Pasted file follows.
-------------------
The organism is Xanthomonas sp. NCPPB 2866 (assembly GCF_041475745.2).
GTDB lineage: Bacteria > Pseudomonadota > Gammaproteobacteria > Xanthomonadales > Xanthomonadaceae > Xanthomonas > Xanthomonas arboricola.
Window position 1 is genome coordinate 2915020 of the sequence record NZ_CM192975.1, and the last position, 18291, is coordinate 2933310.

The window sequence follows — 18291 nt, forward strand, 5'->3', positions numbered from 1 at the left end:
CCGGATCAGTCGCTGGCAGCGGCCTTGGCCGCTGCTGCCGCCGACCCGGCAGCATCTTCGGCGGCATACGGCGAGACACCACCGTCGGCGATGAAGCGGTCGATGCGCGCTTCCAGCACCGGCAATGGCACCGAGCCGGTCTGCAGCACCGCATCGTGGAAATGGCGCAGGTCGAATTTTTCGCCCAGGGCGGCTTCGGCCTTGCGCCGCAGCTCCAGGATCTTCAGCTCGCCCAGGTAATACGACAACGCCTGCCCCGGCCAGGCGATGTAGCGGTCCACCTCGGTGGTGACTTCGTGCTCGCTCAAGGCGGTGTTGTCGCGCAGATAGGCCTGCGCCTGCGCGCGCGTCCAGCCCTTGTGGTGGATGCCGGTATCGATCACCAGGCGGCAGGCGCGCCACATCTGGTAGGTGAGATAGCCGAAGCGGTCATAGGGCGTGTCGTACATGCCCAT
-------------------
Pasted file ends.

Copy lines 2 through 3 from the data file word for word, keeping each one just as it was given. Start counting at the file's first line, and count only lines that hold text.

GTDB lineage: Bacteria > Pseudomonadota > Gammaproteobacteria > Xanthomonadales > Xanthomonadaceae > Xanthomonas > Xanthomonas arboricola.
Window position 1 is genome coordinate 2915020 of the sequence record NZ_CM192975.1, and the last position, 18291, is coordinate 2933310.